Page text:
I slowed, then stopped. We investigated each other. I have heard grumblings that there needs to be a culling of the herds. They have become a bold nuisance. Except for high electric fences, nothing deters their nocturnal visits to gardens. I have heard stories from irate gardeners that would make you laugh or cry, or perhaps laugh and cry. I am sympathetic, of course. My rant is aimed at squirrels. Black and gray, plus the chipmunk that lives under the deck. They dig up the newly planted spring bulbs and leave behind peanut shells. Peanut shells, you say? Yes, and frequently peanuts in their shells. Not a fair trade in my books.

Wildlife sometimes includes a nocturnal visit from a raccoon, possibly a female with a family, or a pair, or rowdy teenagers who have recently left home?

Back roadsides blossom with glorious gardens

News Oct 02, 2009 Ancaster News

I am looking at an old photo neatly framed and hanging on the wall, Faithful Reader. It is a photo of two children, a young girl and a baby boy, sitting on the lawn in front of the door of a brick house. He is chewing on something. I am in a cotton dress, white socks, black patent leather shoes; my brother is wearing only a diaper. I am not looking at the camera, nor am I looking at him. I suspect the sun may be in my eyes.

I am unhappy to be dressed in what passed as finery, and I am expected to sit still. I am four years old and he is two. I don’t know why I am drawn to this old photo, but I am. It hangs in the guest room. Along one wall is my so-called office. On the bedroom wall by the door is a photo of my mother’s father, sitting in a wicker armchair with me. I am less than a year old. He is holding me with one arm. I am wearing yet another white dress. It is a long, white christening gown. He has a slight smile. I expect the photographer said, “smile,” and he did.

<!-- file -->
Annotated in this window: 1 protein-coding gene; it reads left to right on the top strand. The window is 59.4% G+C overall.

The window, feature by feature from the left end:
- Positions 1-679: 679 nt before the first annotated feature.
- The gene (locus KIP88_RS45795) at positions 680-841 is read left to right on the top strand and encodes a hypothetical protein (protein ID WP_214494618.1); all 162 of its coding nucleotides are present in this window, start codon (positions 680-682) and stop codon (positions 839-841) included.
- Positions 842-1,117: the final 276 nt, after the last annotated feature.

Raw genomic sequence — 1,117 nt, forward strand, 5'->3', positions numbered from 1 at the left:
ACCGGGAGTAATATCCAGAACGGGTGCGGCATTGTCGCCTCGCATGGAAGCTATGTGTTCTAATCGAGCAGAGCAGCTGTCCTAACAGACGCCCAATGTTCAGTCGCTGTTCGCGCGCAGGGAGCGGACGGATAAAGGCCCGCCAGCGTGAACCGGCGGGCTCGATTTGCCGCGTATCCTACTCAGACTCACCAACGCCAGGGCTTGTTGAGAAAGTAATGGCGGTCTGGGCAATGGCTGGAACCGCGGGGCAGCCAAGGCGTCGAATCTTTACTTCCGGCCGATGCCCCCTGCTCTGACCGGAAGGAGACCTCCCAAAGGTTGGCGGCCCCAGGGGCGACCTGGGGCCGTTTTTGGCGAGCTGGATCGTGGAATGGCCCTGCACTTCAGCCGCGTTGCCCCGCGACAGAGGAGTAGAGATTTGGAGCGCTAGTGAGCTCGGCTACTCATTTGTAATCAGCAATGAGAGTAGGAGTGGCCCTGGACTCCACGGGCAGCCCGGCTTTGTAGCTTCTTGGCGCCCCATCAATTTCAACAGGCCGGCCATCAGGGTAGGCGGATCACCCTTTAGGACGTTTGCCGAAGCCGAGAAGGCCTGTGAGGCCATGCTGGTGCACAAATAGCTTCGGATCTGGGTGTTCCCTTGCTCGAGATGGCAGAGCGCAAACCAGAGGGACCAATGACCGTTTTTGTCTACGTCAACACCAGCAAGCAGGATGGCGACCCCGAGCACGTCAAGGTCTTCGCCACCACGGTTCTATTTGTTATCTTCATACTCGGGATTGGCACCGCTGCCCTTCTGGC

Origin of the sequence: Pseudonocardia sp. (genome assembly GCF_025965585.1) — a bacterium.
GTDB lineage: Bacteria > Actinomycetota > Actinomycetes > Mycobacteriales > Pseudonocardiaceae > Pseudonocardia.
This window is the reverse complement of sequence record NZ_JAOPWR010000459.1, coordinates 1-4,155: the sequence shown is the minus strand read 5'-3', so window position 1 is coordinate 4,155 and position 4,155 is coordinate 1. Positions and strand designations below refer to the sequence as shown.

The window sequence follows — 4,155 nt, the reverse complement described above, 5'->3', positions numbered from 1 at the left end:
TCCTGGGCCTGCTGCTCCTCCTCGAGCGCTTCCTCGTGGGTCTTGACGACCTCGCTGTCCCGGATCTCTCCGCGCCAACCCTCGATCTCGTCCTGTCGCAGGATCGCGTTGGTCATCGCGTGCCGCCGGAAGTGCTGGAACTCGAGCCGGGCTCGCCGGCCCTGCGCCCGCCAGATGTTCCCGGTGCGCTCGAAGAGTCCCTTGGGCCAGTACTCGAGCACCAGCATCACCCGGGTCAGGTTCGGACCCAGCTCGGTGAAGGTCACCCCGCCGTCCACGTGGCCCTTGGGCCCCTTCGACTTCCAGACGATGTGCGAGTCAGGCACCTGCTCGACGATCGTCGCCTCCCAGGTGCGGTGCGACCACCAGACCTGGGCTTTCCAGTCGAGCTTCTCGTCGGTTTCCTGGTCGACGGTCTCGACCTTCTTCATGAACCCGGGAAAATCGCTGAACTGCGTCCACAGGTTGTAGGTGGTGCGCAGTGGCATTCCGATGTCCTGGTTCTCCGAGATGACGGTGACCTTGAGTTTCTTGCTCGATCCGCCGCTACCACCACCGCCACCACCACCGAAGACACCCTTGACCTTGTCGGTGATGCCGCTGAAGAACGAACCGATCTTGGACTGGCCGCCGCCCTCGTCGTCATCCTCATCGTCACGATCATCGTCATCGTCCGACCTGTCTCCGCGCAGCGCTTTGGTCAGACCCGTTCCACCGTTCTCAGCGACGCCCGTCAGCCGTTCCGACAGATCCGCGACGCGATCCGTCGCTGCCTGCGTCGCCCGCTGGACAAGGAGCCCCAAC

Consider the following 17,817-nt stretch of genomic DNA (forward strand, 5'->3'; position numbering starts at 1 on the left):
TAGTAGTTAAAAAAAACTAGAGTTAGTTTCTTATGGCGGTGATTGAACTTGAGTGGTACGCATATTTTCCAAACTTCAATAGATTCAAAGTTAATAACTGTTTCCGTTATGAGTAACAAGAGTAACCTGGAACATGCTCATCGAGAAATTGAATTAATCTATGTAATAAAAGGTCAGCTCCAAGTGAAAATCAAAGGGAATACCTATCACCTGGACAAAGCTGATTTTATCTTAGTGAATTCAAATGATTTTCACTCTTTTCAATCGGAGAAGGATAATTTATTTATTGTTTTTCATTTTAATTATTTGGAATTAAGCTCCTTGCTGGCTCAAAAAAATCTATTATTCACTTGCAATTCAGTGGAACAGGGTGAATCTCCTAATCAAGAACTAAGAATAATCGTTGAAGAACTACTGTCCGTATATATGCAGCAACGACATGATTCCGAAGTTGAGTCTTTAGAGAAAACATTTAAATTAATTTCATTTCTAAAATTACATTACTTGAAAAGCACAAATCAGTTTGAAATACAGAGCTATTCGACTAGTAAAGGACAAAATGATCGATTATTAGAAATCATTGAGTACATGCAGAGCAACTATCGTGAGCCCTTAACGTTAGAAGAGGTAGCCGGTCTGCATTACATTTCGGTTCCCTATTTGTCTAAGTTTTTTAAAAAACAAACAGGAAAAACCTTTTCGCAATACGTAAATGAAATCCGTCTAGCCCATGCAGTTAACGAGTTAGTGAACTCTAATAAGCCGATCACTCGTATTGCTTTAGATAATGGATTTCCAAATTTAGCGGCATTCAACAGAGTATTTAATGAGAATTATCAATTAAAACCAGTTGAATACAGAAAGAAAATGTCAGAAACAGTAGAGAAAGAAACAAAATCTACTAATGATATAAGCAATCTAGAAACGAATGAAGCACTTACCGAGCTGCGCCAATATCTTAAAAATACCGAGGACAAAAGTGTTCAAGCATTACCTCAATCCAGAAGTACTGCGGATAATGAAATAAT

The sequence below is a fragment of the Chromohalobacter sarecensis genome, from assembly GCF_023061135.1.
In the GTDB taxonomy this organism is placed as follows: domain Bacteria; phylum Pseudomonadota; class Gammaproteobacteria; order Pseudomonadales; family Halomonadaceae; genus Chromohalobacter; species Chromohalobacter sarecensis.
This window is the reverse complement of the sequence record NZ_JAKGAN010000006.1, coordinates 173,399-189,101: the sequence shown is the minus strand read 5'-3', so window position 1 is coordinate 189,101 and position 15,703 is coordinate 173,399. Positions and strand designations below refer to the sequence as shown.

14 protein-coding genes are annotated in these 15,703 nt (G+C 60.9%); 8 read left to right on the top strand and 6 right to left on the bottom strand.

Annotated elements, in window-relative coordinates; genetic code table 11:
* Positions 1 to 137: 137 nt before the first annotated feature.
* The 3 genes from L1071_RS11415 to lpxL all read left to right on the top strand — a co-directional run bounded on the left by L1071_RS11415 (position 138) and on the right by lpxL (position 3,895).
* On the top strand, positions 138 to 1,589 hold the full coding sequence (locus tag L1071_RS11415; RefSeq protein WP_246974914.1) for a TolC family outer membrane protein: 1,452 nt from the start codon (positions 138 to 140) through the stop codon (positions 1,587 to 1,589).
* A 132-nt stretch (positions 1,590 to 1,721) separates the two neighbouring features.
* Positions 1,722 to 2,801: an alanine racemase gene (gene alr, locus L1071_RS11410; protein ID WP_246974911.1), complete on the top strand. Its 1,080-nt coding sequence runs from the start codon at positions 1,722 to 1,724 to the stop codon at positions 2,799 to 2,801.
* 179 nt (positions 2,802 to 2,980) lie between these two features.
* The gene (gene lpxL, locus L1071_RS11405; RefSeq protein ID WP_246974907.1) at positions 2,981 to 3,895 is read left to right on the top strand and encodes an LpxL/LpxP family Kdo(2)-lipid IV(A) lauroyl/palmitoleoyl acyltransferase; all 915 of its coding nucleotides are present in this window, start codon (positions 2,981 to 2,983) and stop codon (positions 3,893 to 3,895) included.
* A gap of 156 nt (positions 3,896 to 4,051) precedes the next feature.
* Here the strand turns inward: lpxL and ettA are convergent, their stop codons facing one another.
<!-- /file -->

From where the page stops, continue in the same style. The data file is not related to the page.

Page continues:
I see him each morning and evening. The smile has different meanings. It is never anything except approving. Well, F. R., that has become my interpretation. Downstairs in the hall is another, a studio portrait of him, and it varies. Sometimes approving, sometimes gently rebuking. When I was five, we went to live in his very large house. He was gone but he wisely left enough money for my education. I think we would have been friends.

A reminder that Arts Dundas Weekend is Nov. 5-8. Mark your calendar and make a date with a friend to enjoy the events of this ever-expanding event.